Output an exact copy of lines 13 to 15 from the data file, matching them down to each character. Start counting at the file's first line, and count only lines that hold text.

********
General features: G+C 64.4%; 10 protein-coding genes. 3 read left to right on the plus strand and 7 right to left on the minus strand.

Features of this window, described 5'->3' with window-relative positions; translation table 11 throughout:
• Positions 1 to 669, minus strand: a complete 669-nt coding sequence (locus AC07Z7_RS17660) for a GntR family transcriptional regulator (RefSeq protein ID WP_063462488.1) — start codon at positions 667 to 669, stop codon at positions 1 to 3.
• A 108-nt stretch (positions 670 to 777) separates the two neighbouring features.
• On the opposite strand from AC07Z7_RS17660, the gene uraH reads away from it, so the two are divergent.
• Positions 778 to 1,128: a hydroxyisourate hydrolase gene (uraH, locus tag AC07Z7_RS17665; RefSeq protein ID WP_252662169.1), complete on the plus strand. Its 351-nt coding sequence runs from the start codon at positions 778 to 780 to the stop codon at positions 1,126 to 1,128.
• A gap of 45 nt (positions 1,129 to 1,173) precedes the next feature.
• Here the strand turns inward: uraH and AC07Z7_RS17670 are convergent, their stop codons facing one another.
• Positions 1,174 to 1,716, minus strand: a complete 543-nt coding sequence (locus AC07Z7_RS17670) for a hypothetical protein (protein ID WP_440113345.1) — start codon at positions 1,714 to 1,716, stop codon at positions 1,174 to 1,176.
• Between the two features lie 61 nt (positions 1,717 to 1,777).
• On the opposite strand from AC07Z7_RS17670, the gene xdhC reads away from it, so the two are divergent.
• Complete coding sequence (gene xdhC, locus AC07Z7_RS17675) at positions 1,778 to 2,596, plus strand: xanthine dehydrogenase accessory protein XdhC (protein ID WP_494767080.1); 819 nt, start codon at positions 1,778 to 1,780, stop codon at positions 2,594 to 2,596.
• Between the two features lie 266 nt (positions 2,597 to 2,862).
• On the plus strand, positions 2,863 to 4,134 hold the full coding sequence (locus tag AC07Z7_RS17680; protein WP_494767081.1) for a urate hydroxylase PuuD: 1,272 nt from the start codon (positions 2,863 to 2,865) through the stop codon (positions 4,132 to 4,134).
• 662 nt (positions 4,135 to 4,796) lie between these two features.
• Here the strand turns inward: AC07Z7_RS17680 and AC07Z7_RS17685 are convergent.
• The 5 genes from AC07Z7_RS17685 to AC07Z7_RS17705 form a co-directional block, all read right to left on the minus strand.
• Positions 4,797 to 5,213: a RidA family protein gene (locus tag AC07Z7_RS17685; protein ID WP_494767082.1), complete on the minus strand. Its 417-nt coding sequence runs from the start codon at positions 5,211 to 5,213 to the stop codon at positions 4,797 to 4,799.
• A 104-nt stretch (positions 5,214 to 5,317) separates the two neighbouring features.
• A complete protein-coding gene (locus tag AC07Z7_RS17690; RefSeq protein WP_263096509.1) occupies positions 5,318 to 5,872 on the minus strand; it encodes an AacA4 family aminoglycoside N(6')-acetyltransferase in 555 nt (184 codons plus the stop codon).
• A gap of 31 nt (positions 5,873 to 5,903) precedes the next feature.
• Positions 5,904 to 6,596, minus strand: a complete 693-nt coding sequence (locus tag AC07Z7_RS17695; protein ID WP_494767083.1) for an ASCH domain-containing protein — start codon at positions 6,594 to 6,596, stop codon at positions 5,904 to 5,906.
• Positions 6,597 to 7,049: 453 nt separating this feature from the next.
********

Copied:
• Between the two features lie 266 nt (positions 2,597 to 2,862).
• On the plus strand, positions 2,863 to 4,134 hold the full coding sequence (locus tag AC07Z7_RS17680; protein WP_494767081.1) for a urate hydroxylase PuuD: 1,272 nt from the start codon (positions 2,863 to 2,865) through the stop codon (positions 4,132 to 4,134).
• 662 nt (positions 4,135 to 4,796) lie between these two features.